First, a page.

French market

Led by French market stalwart Pierre Soulages, contemporary art sales at Sotheby’s Paris generated an average of $19.8 million

The rise of Paris as an art market hub has become a popular narrative in the context of Brexit and ahead of the arrival of Art Basel in October. But last week’s contemporary art sales at Sotheby’s Paris proved the story is more nuanced than simply “Paris is up, London is down”.

Contemporary art sales at Sotheby’s Paris on June 8 and 10 generated a €24.1 million ($25.1 million). The June 8 evening sale totaled 19 million euros ($19.8 million), just below the high estimate of 19.4 million euros, while Friday’s daily sale brought in 5.2 million euros (5 .4 million dollars).

The two sales saw an increasingly international buyer base converge in Paris, but did not top the equivalent streak last year, which reached 26 million euros. That figure also remains a fraction of the nine-figure sums generated at Sotheby’s summer sales in London last year.

Nevertheless, Guillaume Mallecot, principal director and head of the contemporary art department at Sotheby’s Paris, told Artnet News that he was satisfied. “We had works by John Baldessari, Anselm Kiefer, Miquel Barceló, and Gilbert and George, confirming Paris’ new positioning on the European stage,” he said. “Before, these works would have been offered in London or New York.”

Pierre Soulages, Painting 263 x 181 cm, July 2, 2012 (2012). Courtesy of Sotheby’s.

In general, the auction market in Paris has been on the rise for several years. In 2021, the city generated $1.1 billion in auction sales, its highest total ever and a 30% increase from 2019, according to the latest Artnet News Pro Intelligence Report. Meanwhile, London’s auction revenue fell 12% between 2019 and 2021, to $1.9 billion. In the private market, galleries such as Hauser & Wirth, David Zwirner, Skarstedt, White Cube, Pace and Mariane Ibrahim have settled in the city.

“Paris is becoming more and more important, thanks to new galleries opening spaces here,” said Mallecot. “After the pandemic, it was not easy to bring people back to salesrooms. But we saw a lot of people – other Europeans and Americans – in the exhibition. We are waiting for the Asians to come back [once Asia’s travel restrictions are lifted].”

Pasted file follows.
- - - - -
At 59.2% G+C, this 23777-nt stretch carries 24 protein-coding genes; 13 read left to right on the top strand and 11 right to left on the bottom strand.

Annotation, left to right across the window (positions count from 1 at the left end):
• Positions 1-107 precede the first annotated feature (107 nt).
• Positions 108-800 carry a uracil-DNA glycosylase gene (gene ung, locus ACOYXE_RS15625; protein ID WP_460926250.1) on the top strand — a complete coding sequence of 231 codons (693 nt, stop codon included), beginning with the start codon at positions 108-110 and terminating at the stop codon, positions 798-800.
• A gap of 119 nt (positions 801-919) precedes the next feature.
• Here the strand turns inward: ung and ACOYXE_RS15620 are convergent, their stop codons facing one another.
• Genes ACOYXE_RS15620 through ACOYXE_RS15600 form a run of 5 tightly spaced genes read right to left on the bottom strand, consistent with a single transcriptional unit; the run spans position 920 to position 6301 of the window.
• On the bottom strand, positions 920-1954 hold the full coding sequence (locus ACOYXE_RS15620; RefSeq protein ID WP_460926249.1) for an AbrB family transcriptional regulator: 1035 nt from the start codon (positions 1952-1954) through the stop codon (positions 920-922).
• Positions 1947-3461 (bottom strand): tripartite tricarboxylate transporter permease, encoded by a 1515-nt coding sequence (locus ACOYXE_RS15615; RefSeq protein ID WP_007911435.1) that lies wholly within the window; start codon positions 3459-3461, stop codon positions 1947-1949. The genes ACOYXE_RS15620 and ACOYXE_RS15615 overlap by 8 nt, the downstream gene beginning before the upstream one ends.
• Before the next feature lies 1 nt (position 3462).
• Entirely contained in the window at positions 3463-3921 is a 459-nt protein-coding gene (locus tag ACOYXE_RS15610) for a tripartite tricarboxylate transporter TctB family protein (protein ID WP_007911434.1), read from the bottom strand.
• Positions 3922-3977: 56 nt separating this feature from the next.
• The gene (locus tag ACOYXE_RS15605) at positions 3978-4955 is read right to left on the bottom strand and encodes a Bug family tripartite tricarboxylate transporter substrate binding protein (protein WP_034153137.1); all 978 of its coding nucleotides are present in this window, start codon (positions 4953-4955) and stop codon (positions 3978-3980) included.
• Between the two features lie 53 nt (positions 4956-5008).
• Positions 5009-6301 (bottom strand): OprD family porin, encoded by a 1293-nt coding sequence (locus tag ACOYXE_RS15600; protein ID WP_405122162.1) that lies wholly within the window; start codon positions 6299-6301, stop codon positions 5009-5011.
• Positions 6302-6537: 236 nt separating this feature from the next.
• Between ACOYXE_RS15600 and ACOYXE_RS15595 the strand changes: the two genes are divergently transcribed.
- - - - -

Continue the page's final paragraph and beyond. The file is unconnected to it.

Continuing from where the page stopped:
During the evening sale, 43 lots out of 48 sold. The best-performing was a huge 2012 black painting with horizontal stripes by French artist Pierre Soulages, which fetched €1.7 million, on the lower end of its €1.5-2.5 million estimate. euros. (Final prices include auction fees, but not presale estimates.) Soulages’ auction record is 20.1 million euros for a 1961 painting sold at Sotheby’s New York last November.

“The bidders were international, including Asians and Americans, because Soulages’ market is now global,” Mallecot noted. “His work has been showing good results for two years and the interest is not diminishing.”

Kazuo Shiraga, Untitled (T41) (1962).  Courtesy of Sotheby's.

Kazuo Shiraga, Untitled (T41) (1962). Courtesy of Sotheby’s.

Three works tied for second place with a price of €1.66 million each: a black and blue painting by Soulages from 1994, sold within the limits of the estimate; a thickly applied red abstract by Japanese artist Kazuo Shiraga from 1962, which exceeded its high estimate of 1.2 million euros; and a white canvas with multicolored folds by Simon Hantaï around 1969-1973, which touches on its high estimate of €1.5 million.

Interest in Hantaï continues to grow against the backdrop of his monographic exhibition at the Louis Vuitton Foundation, inaugurated last month and marking the centenary of his birth. The white canvas result was the strongest of all the artist’s works not part of his famous “Marian” series.

Simon Hantaï, Study / Blanks (double-sided) (1969-73).  Courtesy of Sotheby's.

Simon Hantai, Study / Blanks (double-sided) (1969-73). Courtesy of Sotheby’s.

At the Friday sale, a 1969 blue and white Hantaï study sold for €201,600, beating its high estimate of €120,000.

Other works that have surpassed the million euro mark include the mystical painting by Zao Wou-Ki, 18.12.69sold for €1.5 million (estimate: €1.3m to €1.8m) and that of Lucio Fontana Concetto spaziale, Attesaa lacerated red canvas from 1964-65 sold for €1.2m against an estimate of €1.1m to €1.8m.

Woman in a Tub (2000) by Sarah Lucas, which failed to sell.  Courtesy of Sotheby's.

by Sarah Lucas Woman in a bathtub (2000), which failed to sell. Courtesy of Sotheby’s.

Among the lots that did not find buyers were those of Christo Brite Green store front, project (1965), Takashi Murakami A chimney (2000), and the sculpture by Sarah Lucas Woman in a bathtub (2000).

“It’s a problem of estimation,” Mallecot said of Lucas’ piece – a coat hanger with two fried eggs and a pair of tights hanging over an old bathtub estimated between 150,000 and 200,000 €. He declined to comment on the other two.

Asked how he thought the Paris market compares to London right now, Mallecot was measured. “We’ll see in two weeks how the sales go in London,” he said, “but I don’t think there’s a drop in the London market.”

Follow Artnet News on Facebook:

Want to stay one step ahead of the art world? Subscribe to our newsletter to receive breaking news, revealing interviews and incisive reviews that move the conversation forward.